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Judicial Pay

Retired judge to oversee referendum on judges' pay

Bryan MacMahon, formerly of the High Court, will chair the Referendum Commission overseeing next month’s referendum.

A FORMER HIGH COURT judge is to head the independent body overseeing the referendum on cutting judges’ pay, to be held next month.

Justice Bryan MacMahon will be the chairman of the Referendum Commission, which is tasked with producing impartial documentation and literature on the referendum, explain the referendum to the voting public, and encourage people to vote.

MacMahon was nominated by the Chief Justice, Susan Denham, who is required by law to choose a serving or former judge to oversee referendum campaigns.

As a retired judge, MacMahon receives a pension linked to a current judges’ salary – meaning the level of his own pension will likely be cut if the referendum is passed.

The appointment of a sitting judge, though, would have meant that the chairperson of the commission was a greater stakeholder in the outcome of the ballot.

As well as producing literature and taking out advertising for the referendum, the Commission is also tasked with considering applications from bodies or groups who want to appoint ‘agents’ to be present in polling stations and at count centres.

Other members of the Commission – appointed by law – are the Comptroller and Auditor General, John Buckley; the Ombudsman, Emily O’Reilly; Dáil clerk Kieran Coughlan; and Seanad clerk Deirdre Lane.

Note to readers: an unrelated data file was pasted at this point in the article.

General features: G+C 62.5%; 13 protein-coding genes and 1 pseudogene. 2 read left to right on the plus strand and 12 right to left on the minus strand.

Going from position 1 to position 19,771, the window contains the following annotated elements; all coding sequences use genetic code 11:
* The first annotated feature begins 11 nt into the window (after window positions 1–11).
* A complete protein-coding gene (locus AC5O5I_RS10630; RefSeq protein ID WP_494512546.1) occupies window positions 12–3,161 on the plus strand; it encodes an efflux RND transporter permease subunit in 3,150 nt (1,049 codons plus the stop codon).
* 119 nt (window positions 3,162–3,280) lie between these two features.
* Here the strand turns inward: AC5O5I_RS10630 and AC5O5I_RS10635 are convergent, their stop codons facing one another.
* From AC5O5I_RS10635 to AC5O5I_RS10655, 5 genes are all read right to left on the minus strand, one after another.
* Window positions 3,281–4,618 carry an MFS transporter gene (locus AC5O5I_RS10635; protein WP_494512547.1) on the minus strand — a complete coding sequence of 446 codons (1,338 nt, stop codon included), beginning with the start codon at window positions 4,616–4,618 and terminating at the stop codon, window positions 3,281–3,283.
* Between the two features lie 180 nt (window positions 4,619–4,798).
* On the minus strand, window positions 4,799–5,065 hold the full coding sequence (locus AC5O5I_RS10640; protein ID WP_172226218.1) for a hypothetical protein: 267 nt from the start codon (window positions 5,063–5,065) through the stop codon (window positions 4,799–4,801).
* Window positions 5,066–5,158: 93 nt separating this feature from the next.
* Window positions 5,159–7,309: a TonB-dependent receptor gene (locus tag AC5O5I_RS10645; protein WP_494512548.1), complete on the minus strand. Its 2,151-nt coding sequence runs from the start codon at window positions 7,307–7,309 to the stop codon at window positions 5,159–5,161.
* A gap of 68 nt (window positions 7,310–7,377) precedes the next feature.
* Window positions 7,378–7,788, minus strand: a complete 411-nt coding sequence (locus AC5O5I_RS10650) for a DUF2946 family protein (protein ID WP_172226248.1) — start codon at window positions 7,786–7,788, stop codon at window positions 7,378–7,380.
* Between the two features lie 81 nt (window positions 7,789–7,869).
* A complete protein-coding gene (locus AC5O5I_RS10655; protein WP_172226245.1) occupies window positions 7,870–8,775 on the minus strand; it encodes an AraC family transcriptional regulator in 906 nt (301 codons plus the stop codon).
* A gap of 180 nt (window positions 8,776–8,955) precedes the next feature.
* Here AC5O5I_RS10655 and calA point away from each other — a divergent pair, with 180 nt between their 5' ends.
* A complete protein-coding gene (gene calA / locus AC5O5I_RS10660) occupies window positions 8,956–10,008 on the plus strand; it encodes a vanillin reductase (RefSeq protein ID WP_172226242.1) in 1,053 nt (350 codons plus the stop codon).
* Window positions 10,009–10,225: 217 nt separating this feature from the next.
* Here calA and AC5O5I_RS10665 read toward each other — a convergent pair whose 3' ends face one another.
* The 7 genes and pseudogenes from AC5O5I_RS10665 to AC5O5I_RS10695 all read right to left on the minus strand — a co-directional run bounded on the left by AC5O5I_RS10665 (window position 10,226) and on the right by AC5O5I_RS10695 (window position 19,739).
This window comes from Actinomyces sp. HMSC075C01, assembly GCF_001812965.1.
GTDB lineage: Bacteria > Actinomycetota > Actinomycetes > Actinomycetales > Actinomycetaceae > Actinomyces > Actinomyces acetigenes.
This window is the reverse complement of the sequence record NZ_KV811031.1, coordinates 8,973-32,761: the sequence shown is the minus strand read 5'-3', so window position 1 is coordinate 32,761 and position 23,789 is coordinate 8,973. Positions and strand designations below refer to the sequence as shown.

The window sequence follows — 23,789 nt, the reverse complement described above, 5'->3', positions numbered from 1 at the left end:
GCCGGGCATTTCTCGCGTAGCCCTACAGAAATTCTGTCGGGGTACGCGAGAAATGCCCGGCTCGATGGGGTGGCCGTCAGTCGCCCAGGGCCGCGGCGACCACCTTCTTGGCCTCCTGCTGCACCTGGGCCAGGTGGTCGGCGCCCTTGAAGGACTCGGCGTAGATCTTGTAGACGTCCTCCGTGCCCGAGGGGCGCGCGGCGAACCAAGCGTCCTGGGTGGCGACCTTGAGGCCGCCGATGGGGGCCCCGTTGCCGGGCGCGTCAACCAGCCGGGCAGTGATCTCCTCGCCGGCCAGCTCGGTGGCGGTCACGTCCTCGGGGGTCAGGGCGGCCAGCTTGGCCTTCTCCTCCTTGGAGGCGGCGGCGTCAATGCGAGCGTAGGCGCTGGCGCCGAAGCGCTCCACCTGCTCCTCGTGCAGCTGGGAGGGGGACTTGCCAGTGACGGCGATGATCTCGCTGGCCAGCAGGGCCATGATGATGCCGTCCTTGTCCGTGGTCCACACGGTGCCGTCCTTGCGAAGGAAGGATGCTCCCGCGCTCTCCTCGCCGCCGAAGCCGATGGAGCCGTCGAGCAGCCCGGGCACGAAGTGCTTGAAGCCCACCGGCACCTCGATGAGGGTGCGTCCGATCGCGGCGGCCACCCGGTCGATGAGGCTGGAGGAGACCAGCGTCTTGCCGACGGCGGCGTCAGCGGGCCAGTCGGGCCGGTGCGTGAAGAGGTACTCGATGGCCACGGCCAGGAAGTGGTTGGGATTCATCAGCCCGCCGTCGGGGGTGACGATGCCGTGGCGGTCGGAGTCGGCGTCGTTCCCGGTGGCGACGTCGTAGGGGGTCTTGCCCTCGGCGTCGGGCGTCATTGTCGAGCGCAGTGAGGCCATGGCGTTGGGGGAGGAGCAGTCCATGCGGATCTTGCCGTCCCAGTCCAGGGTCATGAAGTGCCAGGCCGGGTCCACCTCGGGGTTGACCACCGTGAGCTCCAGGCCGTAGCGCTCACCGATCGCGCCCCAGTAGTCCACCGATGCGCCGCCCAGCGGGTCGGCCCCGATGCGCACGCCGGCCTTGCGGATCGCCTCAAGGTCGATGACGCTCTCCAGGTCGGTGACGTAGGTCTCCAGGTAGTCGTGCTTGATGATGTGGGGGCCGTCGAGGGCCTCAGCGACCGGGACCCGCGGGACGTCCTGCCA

The referendum, to be held on October 27 alongside the presidential election, will replace Article 35.5 of the current Constitution with a clause allowing judges’ pay to be cut in line with cuts being applied to others paid from the public purse.

A second referendum is also set to be held on the same day, giving Oireachtas committees the permission to conduct investigations and make findings of fact.

A commission cannot be appointed for this referendum, however, until the government publishes the wording for that proposed constitutional amendment, which it has not yet done.

On instances where multiple referenda have been held on the same day, separate Referendum Commissions are established, though on previous occasions the same judge has been nominated to act as the chairman of both – meaning that each has precisely the same membership, and is effectively the same institution.

Read: Top judges face 23pc pay cut if referendum is passed – Shatter >

More: Presidential election set for a Thursday, despite objections in the past >

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